What Really Happened:Gholston did a superb, disciplined job of staying home and playing his gap, playing his responsibility, limiting an escape route for the QB, and eventually the play came to him.
Inside The Play:Gholston was at right DE on this play. Bauserman sprinted out in the opposite direction, away from Gholston, behind an offensive line sliding with the QB.
Gholston lined up outside of the back-side LT but was assigned to cross the face of this LT and engage the LG. Gholston did so with gusto.
Gholston had Adams and Chris Norman blitzing from his side of the ball. Gholston was basically assigned to run interference for Adams and Norman as Adams blitzed off of Gholston's right shoulder and Norman blitzed off of Gholston's left shoulder.
At the snap, Gholston made first contact on the LG, issued dominant hand placement, pressed the left guard back with two hands and locked his elbows and was now free to read the play while controlling the blocker.
Gholston continued to control the LG and moved him back into the moving pocket while Adams arrived at the QB. Adams missed the tackle and the sack.
Gholston contiued to control the LG while Norman appeared to have the choice of shooting a gap to either side of Gholston or scrape across formation and look to pursue to the other side. Gholston and Norman resisted the temptation of committing upfield too soon. They held firm to gap control concepts in "putting a fence around the QB," even though OSU had changed to a less-mobile QB.
Gholston controlled the LG and used him as a blocking sled, moving him back, while reading the backfield. Gholston was controlling the LG while watching Adams miss the sack.
Gholston continued to control and move the LG toward trouble while watching Rashad White converge for a shot at the QB. At that juncture, Gholston disengaged from the LG, brushing him off to the right, and then Gholston leaned forward into the backfield to secure the sack after the QB had spun off of White.
Gholston was perfect in his choice of timing the disengagement, and perfect in commanding where the disengagement would take place, having moved the left guard back toward the QB.
Gholston wasn't the first man in, and some might wrongly view this sack as garbage collecting, but the fact of the matter is that Gholston carried out his task in a team-pressure concept and was terrific throughout the play, both from a physical standpoint, and in reading the play and deciding when to disengage.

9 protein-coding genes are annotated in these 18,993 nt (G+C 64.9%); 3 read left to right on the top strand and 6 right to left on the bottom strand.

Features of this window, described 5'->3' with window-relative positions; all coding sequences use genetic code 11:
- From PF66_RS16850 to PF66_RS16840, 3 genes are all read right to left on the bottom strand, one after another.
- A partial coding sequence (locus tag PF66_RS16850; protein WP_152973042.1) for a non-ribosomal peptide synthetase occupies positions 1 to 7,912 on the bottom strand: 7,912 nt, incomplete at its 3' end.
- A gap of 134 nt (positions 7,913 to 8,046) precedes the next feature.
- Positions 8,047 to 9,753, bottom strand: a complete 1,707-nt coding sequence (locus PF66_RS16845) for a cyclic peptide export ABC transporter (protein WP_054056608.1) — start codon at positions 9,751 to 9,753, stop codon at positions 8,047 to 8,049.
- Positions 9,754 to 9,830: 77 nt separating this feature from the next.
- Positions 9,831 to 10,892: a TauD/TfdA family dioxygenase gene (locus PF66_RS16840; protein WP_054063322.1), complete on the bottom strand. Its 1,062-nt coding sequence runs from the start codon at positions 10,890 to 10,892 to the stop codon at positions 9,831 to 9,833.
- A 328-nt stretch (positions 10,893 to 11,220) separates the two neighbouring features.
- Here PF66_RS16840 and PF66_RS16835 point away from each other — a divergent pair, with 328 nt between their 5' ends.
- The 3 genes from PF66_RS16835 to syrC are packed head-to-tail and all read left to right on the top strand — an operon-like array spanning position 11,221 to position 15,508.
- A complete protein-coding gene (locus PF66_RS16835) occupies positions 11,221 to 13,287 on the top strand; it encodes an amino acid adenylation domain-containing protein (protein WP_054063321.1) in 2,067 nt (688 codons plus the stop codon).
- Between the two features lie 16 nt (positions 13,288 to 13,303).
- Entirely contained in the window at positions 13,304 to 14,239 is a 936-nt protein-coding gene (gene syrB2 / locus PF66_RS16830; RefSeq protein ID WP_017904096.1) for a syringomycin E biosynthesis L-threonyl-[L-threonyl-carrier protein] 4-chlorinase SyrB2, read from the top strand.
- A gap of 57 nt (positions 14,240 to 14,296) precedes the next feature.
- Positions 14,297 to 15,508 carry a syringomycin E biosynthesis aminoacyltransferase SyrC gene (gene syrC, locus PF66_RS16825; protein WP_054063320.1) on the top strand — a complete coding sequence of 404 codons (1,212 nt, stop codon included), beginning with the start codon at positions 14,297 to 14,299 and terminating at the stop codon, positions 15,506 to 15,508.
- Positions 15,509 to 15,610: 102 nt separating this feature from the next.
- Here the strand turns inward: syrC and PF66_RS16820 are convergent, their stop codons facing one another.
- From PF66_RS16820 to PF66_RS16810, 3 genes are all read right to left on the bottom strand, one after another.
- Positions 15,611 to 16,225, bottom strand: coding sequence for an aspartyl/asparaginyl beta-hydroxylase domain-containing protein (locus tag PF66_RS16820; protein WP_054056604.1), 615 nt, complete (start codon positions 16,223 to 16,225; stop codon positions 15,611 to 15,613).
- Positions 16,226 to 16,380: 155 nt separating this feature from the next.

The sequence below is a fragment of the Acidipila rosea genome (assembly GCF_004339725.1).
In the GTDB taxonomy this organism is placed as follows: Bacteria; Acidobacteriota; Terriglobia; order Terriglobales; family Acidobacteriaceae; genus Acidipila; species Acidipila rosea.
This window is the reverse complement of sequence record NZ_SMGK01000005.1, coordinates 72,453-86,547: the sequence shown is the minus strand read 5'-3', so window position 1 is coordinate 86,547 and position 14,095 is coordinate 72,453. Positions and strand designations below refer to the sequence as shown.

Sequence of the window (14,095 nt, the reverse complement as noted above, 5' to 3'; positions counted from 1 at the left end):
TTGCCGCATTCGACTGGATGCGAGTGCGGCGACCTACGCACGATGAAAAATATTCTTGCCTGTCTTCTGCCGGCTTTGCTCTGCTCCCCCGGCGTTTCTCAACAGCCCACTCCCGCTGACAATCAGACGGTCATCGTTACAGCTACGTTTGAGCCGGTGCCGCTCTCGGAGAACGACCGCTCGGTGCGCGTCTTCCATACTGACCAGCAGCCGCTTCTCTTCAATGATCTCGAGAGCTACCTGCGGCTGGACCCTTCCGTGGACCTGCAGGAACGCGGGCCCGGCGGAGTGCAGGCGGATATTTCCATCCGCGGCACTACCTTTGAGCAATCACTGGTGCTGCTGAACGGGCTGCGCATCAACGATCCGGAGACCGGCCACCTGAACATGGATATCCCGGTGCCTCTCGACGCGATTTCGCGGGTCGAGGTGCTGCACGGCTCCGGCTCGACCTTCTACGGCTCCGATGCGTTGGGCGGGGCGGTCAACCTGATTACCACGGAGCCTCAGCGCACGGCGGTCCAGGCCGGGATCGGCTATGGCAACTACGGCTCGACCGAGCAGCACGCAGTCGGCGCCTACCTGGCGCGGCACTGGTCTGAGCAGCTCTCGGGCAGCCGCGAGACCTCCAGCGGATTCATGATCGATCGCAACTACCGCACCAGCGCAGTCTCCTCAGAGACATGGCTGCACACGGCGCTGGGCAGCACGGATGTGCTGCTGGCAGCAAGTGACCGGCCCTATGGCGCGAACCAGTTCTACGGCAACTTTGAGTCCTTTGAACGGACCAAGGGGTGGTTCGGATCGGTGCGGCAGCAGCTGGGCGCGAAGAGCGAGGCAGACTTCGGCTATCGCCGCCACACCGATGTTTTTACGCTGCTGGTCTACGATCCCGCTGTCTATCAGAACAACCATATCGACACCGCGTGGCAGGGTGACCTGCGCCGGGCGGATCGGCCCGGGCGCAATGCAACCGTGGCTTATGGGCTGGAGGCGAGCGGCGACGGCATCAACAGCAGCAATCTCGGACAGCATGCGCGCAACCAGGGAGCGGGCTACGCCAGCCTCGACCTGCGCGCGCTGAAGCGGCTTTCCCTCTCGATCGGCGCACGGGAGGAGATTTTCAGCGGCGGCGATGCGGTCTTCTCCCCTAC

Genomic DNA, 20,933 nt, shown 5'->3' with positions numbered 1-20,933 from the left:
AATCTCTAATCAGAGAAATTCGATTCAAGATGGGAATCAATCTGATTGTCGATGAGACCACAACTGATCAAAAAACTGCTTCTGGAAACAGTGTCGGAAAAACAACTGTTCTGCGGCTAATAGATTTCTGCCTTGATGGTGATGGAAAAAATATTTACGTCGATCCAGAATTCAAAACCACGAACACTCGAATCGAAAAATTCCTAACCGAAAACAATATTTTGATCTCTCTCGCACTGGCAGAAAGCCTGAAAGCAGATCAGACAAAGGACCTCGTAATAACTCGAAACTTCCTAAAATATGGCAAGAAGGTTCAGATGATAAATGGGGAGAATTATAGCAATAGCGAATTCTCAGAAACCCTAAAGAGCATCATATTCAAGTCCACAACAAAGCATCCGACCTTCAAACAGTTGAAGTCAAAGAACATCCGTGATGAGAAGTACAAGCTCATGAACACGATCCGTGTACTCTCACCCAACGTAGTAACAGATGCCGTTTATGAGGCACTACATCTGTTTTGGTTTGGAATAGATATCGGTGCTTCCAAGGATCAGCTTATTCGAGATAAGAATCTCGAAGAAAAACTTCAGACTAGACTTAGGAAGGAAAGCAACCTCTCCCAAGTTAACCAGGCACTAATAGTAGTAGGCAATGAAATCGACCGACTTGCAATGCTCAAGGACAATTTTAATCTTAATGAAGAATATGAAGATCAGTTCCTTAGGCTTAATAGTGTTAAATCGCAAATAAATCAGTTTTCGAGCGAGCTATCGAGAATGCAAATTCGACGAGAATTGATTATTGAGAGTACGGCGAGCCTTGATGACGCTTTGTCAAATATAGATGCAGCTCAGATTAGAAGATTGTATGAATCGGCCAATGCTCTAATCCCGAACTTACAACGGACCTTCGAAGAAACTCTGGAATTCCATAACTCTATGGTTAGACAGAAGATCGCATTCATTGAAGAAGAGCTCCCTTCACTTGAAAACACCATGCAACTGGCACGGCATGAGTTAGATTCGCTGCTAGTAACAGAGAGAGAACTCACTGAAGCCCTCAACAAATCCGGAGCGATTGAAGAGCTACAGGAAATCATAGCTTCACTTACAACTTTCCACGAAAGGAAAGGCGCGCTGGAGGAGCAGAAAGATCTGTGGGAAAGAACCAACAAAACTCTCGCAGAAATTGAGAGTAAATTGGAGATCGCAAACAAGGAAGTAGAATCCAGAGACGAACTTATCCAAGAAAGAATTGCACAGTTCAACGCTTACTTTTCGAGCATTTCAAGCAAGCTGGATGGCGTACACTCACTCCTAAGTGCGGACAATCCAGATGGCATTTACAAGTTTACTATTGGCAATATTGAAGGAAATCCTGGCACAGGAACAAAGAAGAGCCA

Also Credit Drone:Also credit Denzel Drone on this play. He was the DE on the play-side. He got upfield on the pass rush with a pretty good take-off, getting a step on the tight end in pass protection. This caused the RB to choose to help the TE against Drone. Meanwhile Drone got far enough upfield to cut off Bauserman's ability to escape the pocket and continue his sprint out.
In short, Drone occupied two blockers and sent the QB back toward Gholston.
3. Gholston bats down a pass on second-and-13 in the 2Q:
What Happened: Gholston served as the right DE on this play, took on the left tackle, read the quarterback, timed his leap and broke up the pass.
What Really Happened:Gholston wasn't assigned to charge upfield with a pass rush move on this play, with OSU in an I formation with "21" personnel (a tight end, a tailback and a fullback).
Gholston engaged the LT, rather gently, read the backfield, then tried a rip move but didn't have much success with it as he was operating from a virtual standstill. The rip attempt brought Gholston inside a step or two too far. As the QB Braxton Miller stepped to the outside, Gholston realized he was in danger of losing outside containment, and began to work back to the outside to try to keep Miller corralled in the pocket. By moving in that direction, Gholston also moved himself in the line of fire for Miller's attempted pass.
Gholston's top plays against the pass: